All-British Team: Nick Lewis, Tayo Ogedengbe, Drew Sullivan, Darius Defoe, Kieron Achara
Off the Bench: Conner Washington, Stefan Gill, Paul Guede, Will Hall, David Aliu, Andy Thomson, Ben Eaves

Rookie of the Year: Neil Watson.

The 24-year-old impressed throughout his rookie season, out of Southern Mississippi. Watson led the league in assists (7.9 per game) after dishing out 10+ in a game on 12 occasions with a season-high of 17 coming against Leeds. The American wasn’t afraid to shoot either, putting up 251 attempts (3rd in the league) from 3-point range, whilst making 85 and finishing with 14.2 points per game. In his first 10 games, Watson had eight 20+ games, before beginning to take less shots and create more for his team, with just two more 20+ games for the rest of the season as his assist numbers rocketed. James McCann had an impressive season out of the University of California San Diego, averaging 12.6 points and 5.3 assists, while sharp-shooter Lovell Cook also deserves a mention in the category.

Sixth Man of the Year: Charles Smith

It’s not too often that the league MVP award goes to someone coming off the bench, but that’s further indication of just how important Charles Smith is to Newcastle. Aside from when injuries stuck, when Smith stepped up to play a key role from the start with a run of four straight games playing the full 40 (+45) minutes consecutively, he came off the bench. Conner Washington and Anthony Rowe had strong second halves to the season at Leicester, while 19-year-old Dwayne Lautier-Ogunleye impressed in his debut BBL campaign at Bristol. Barring the aforementioned spell as point guard, Nick Lewis spent the majority season playing a key role off the bench for the Sharks and that leads on to the next two awards.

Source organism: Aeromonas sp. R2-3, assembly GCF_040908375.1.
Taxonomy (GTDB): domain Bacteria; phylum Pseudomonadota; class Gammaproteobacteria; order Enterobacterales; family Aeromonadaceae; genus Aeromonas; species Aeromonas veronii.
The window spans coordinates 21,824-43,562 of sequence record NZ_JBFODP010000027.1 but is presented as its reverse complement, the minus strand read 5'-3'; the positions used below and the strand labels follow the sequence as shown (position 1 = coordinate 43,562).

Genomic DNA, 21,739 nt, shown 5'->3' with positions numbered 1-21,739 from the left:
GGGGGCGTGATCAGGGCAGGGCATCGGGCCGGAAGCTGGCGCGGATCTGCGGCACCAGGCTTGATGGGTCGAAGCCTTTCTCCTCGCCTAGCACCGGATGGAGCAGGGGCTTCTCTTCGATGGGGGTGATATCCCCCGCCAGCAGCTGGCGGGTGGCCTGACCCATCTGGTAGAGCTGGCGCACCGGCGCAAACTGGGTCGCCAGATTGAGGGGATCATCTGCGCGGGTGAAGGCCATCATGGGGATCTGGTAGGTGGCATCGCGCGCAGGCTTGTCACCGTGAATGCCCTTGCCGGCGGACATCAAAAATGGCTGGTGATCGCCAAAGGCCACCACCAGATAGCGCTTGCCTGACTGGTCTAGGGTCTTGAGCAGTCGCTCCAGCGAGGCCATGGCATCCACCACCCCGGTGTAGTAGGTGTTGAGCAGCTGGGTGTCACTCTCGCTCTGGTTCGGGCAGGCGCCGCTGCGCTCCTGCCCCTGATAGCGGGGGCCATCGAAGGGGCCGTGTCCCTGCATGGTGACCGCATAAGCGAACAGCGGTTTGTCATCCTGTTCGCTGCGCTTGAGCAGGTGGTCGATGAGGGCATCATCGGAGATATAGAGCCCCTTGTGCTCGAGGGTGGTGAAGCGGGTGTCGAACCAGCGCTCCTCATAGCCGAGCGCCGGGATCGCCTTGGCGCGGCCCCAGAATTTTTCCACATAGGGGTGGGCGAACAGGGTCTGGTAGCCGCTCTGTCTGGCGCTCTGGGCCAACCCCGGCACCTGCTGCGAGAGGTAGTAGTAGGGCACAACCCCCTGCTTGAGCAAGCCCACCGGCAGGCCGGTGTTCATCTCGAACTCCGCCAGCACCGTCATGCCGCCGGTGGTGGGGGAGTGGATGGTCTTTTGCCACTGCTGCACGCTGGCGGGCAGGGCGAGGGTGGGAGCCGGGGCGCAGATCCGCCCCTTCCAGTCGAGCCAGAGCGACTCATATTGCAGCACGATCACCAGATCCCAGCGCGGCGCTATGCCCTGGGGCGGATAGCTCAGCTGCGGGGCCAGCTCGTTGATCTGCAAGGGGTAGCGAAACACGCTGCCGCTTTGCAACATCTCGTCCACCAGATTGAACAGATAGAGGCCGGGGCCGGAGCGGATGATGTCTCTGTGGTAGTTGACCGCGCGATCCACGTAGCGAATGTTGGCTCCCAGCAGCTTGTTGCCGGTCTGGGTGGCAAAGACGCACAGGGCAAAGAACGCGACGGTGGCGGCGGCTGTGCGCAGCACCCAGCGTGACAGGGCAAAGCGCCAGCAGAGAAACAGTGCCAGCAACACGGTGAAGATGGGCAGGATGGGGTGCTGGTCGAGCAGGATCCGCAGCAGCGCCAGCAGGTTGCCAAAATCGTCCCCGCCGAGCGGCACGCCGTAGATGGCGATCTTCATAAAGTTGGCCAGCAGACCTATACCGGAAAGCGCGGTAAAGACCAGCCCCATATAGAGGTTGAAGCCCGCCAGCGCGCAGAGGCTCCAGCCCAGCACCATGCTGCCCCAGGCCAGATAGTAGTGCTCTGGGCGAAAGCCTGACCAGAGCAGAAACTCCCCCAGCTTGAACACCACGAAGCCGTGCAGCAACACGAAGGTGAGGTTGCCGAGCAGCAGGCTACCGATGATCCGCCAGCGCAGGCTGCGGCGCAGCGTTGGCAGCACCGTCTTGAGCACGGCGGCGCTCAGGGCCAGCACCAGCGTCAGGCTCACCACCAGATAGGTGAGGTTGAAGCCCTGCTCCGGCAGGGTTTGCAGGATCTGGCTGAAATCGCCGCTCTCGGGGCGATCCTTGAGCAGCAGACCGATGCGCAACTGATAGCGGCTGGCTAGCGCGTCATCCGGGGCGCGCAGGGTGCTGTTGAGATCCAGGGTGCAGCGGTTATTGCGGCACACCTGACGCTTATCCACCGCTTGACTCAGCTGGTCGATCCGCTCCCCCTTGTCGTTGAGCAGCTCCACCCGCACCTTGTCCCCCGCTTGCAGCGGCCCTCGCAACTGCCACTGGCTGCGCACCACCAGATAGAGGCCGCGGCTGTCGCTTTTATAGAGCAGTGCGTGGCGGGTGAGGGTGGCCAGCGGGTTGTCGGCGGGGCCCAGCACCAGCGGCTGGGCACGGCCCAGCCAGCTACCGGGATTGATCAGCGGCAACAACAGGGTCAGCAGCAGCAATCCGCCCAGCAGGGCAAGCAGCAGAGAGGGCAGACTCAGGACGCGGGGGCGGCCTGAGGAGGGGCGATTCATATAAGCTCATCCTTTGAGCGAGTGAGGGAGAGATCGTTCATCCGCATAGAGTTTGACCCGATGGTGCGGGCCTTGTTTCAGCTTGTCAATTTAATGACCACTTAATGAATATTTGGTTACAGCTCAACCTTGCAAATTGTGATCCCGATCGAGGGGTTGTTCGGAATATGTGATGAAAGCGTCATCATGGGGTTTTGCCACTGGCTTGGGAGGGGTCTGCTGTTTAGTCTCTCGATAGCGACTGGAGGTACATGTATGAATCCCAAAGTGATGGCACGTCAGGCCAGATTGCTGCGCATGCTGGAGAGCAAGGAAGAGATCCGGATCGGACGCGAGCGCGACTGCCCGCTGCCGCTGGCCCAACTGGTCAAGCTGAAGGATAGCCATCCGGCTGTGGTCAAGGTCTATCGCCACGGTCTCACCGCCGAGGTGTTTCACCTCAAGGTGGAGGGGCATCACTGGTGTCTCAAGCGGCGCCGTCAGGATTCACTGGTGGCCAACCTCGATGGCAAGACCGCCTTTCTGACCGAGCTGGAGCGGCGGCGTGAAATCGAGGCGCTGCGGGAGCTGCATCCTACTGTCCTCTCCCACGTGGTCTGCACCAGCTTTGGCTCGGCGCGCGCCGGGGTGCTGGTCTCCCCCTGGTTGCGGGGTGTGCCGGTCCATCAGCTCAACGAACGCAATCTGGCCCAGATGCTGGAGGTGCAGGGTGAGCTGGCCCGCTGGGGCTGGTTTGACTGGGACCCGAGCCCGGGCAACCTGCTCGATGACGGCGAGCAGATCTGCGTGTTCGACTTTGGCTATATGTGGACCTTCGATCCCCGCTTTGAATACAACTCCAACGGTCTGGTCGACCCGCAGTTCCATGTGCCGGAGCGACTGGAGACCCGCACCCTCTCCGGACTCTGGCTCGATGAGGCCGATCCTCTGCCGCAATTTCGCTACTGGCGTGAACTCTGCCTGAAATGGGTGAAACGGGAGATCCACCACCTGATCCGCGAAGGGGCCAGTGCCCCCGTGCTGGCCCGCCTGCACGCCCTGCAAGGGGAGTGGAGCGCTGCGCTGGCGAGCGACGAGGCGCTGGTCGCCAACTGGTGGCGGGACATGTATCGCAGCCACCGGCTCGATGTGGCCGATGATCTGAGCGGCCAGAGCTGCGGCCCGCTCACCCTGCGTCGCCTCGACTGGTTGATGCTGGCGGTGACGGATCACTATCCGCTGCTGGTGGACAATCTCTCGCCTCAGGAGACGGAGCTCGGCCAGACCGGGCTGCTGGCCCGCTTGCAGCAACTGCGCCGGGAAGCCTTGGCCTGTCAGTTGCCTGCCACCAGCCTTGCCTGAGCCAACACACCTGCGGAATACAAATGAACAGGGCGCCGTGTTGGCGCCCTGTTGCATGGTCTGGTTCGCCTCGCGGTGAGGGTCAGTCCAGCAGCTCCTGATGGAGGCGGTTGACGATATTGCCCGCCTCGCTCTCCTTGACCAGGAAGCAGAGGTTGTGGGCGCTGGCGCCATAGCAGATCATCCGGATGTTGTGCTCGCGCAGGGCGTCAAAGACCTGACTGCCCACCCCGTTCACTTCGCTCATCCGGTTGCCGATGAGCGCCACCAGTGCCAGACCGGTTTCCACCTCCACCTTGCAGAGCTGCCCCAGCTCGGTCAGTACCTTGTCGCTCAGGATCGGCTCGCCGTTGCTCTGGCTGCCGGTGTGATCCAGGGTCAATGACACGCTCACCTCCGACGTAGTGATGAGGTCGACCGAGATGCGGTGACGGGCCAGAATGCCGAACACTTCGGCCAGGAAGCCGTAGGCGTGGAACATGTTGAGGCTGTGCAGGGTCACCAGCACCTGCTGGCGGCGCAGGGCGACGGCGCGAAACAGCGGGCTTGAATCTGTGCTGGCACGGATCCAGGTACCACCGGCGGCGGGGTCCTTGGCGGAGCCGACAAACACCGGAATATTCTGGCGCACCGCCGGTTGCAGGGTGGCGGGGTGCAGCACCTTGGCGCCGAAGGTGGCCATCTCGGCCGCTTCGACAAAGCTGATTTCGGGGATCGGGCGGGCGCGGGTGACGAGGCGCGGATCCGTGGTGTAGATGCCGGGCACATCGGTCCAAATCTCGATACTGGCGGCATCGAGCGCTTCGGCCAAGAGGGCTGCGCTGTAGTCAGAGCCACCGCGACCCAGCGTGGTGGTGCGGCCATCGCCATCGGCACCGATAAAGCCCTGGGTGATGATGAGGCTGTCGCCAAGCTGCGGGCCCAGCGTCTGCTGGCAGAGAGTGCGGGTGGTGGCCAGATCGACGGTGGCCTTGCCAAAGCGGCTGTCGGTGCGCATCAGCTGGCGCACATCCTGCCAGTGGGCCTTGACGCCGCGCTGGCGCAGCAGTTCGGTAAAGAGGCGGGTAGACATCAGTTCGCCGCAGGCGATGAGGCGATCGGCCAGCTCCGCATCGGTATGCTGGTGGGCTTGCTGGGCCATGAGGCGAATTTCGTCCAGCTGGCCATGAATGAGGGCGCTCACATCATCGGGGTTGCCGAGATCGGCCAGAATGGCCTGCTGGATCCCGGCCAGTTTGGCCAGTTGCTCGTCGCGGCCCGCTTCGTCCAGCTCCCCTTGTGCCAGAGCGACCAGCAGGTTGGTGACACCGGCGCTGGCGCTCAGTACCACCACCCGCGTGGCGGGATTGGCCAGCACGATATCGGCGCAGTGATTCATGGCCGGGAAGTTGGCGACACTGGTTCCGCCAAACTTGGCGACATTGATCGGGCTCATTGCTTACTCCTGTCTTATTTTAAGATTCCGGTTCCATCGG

Young Player of the Year & Most Improved Player: Nick Lewis.

Another combined award as former GB under-20 international Nick Lewis made a significant improvement this season, whilst still being one of the youngest in the BBL. The 22-year-old led the Sharks in scoring, outside of Mike Cook who only played 12 games, with 13+ points per game, up on his averages of 7.8 last season. Roy Owen improved in his role at Bristol throughout the season, and Tayo Ogedengbe made his return to the BBL as a stronger player. Conner Washington is becoming more and more dependable for Leicester Riders, while another Rider, Rashad Hassan had an even better second season in the BBL, as did Newcastle’s Scott Martin. Another BBL returnee Kramer Knutson stepped up in his second season and led the league in rebounds. As for the younger players, Conner Washington and Dwayne Lautier-Oguneleye certainly showcased their talent this season.

Defensive Player of the Year: Alif Bland

The Bristol Flyers big-man is a fierce protector of the rim and he showed that by leading the league in blocks with 2.3 per game. Bland was able to hold his own inside against the other leading bigs in the league and was hugely effective for the Flyers on the defensive end. Drew Lasker had the best Defensive Rating (92.0) according to RealGM, while team-mate Andre Jones is in contention for the award along with Worcester’s Chavis Holmes. Drew Sullivan remains one of the most elite defenders GB has produced, while team-mate Zaire Taylor led the league in steals with 2.2 per game. Another GB international, Paul Guede, starred on the defensive end for Worcester, while Jamell Anderson’s versatility makes him a very handy option for the Riders on the defensive end.

Keep an eye out for our top 10 plays of the season, coming soon..

Image credit: Ahmed Photos